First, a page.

The client is an elderly couple who were returning to their hometown after 25 years in lieu of the husband’s early retirement from his service job. The couple always imagined their retirement home as an independent, traditional Mangalorean house but soon realized it wasn’t something they’d be able to maintain. The 3-bedroom apartment hence has been thought out and designed in a way such that it is a contemporary take on a traditional south Indian home.
The seamless open plan allows a lot of natural light to flood the living-dining-kitchen area. The earthy polished plaster on the wall, the muted tones of the fabric play off the custom metal screen and wood accents of the furniture making the living room a space with balance and grace. The bedrooms, with their double-lined curtains and a reticent material palette, give off a more relaxed and placid ambiance; something more suited for a quiet afternoon of leisure. Each bedroom comes with its own unique set of use-cases that have been explored in the way the space has been designed. For instance, the wall-to-wall bed backrest in the master bedroom transitions into a wall-hung ledge that owes itself to the couple’s need for maximum surface space to keep things. The slender, cantilevered tabletop in the guest bedroom drops and becomes a dresser that allows for a fuss-free layout while accommodating multiple applications in an otherwise tight room. Fresh whites and warm wood tones have been used in the son’s bedroom in order to lend a clean and minimal aesthetic.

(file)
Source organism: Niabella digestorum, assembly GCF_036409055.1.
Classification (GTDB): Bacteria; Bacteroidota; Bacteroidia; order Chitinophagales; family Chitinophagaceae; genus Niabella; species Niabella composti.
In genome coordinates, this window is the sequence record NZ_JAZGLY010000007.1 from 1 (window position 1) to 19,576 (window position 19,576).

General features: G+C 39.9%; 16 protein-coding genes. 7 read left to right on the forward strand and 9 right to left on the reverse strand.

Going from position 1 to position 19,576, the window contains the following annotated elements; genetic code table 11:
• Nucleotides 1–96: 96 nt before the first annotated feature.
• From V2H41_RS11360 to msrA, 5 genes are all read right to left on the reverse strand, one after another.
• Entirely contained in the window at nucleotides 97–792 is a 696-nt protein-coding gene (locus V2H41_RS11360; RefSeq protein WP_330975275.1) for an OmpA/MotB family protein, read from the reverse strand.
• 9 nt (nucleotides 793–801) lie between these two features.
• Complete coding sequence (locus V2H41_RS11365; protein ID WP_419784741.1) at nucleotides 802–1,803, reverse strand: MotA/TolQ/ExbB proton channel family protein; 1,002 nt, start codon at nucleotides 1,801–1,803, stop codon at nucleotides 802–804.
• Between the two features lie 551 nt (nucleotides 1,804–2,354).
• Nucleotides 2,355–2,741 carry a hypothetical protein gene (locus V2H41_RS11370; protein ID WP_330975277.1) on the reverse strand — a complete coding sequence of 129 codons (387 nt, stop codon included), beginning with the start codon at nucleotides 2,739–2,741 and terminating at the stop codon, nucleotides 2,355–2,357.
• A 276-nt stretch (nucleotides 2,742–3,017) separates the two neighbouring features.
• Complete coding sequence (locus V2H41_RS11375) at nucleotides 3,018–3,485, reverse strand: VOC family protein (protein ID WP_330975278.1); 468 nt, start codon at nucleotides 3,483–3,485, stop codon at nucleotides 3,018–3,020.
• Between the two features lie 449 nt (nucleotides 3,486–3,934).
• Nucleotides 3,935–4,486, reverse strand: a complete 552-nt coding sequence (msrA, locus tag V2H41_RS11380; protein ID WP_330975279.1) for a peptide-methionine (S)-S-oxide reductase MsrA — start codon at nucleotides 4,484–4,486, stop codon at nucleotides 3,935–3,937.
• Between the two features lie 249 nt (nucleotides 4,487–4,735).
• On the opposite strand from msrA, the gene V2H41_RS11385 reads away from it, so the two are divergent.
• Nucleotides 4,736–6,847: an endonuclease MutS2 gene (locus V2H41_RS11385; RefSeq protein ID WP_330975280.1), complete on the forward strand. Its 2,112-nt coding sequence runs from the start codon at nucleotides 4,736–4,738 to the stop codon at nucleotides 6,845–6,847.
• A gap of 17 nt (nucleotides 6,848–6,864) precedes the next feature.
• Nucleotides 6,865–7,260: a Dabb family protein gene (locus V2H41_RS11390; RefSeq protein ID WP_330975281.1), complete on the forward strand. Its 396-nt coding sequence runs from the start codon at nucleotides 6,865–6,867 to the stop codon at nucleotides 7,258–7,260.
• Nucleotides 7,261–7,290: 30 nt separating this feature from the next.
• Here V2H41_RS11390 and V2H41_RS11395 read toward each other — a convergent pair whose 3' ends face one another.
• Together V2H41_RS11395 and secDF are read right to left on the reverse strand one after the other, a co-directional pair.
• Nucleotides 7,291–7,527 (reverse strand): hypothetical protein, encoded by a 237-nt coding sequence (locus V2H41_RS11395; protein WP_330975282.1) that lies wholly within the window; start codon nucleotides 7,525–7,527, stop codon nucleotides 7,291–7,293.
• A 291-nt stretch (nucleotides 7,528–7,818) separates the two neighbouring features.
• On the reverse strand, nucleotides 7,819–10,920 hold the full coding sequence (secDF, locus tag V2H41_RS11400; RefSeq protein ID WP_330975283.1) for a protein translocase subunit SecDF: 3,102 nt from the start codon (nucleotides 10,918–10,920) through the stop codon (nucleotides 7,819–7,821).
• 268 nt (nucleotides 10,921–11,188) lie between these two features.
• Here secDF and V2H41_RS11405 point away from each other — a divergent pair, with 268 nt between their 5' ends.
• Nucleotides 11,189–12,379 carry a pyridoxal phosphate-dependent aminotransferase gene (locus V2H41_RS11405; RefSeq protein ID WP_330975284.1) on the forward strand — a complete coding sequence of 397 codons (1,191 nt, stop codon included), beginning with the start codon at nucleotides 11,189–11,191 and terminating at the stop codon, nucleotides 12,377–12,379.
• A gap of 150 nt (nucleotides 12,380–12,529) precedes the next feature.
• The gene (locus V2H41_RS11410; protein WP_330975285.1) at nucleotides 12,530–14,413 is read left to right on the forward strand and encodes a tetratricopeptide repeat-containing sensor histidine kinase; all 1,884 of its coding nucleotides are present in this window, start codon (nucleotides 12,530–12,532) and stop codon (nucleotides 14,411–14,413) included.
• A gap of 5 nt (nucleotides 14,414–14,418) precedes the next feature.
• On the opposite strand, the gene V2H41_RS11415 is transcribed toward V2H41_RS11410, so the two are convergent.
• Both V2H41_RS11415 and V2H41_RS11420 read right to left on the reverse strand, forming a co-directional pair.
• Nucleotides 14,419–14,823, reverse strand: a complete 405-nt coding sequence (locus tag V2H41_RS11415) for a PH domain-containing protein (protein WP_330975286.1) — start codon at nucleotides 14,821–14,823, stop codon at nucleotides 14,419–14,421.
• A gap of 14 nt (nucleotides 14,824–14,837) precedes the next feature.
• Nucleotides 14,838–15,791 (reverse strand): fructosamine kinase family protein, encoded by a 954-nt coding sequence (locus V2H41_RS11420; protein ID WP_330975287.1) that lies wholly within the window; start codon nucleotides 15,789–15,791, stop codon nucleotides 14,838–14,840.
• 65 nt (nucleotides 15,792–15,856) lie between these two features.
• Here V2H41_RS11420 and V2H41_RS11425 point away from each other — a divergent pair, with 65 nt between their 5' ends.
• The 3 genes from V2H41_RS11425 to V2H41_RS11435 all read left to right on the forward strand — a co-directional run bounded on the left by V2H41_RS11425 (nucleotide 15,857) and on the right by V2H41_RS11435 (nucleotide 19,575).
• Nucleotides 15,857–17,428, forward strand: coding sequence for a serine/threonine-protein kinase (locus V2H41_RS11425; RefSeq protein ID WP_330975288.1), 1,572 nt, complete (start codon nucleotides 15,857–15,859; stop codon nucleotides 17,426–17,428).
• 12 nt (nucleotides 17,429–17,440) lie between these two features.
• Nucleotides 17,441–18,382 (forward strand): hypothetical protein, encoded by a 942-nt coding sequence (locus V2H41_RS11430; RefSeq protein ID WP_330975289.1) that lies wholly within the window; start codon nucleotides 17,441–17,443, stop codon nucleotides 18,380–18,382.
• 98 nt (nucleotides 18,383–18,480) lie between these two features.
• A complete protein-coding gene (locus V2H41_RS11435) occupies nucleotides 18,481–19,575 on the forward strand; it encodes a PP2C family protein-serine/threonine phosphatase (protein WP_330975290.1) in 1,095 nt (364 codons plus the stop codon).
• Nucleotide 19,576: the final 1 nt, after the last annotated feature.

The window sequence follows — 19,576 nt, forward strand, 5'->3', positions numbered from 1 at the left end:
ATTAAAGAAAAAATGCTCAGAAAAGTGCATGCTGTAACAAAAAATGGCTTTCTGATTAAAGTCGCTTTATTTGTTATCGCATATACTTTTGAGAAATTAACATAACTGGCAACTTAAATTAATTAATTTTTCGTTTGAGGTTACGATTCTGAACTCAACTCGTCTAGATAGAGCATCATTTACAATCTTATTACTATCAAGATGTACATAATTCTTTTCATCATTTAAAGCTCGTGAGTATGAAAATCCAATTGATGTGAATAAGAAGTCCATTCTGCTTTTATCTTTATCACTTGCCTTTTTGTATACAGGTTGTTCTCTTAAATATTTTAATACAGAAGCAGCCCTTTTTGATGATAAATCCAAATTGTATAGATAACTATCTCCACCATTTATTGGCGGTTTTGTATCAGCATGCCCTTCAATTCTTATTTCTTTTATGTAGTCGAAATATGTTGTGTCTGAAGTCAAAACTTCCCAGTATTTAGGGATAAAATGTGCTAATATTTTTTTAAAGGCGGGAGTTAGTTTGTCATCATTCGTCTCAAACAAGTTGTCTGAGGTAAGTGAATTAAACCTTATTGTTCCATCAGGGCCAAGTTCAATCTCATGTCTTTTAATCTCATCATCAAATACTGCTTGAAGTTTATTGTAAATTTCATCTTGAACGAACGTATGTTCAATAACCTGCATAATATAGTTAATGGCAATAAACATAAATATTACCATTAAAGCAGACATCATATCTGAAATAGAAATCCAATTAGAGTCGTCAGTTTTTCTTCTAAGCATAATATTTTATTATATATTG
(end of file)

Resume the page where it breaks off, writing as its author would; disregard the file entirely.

The apartment was designed sensitively to serve as a backdrop for the couple’s small collection of curios and artefacts. Few of these traditional set-pieces have been repurposed and integrated into the apartment’s decor such that they fit the overall contemporary aesthetic. The artwork that one sees at one end of the dining table is the embroidered portion of a 100-year old kanjivaram saree owned by the wife’s grandmother, a family heirloom that was passed onto her by her mother.
The saree was neatly cut, pressed and placed into a beautiful solid-wood frame made entirely of teak. The framed artefacts seen in the living room uses the other half of the saree as a backdrop to some brass prabhavalis, another family heirloom that the couple wanted to highlight in the apartment’s decor. These brass heirlooms, the pastel-coloured fabrics and the marble-flooring around the house when paired with the clean lines of the teak woodwork give off a traditional yet contemporary look.
Project facts –
Architects: Anna Rose, Anoop Bhat
Location: Mangalore, Karnataka
Type: Interior Design (Residential)
Area: approx. 1500 sq.ft.
Cost: approx. ₹40,00,000.00/-
Photographer: Pritam D’Souza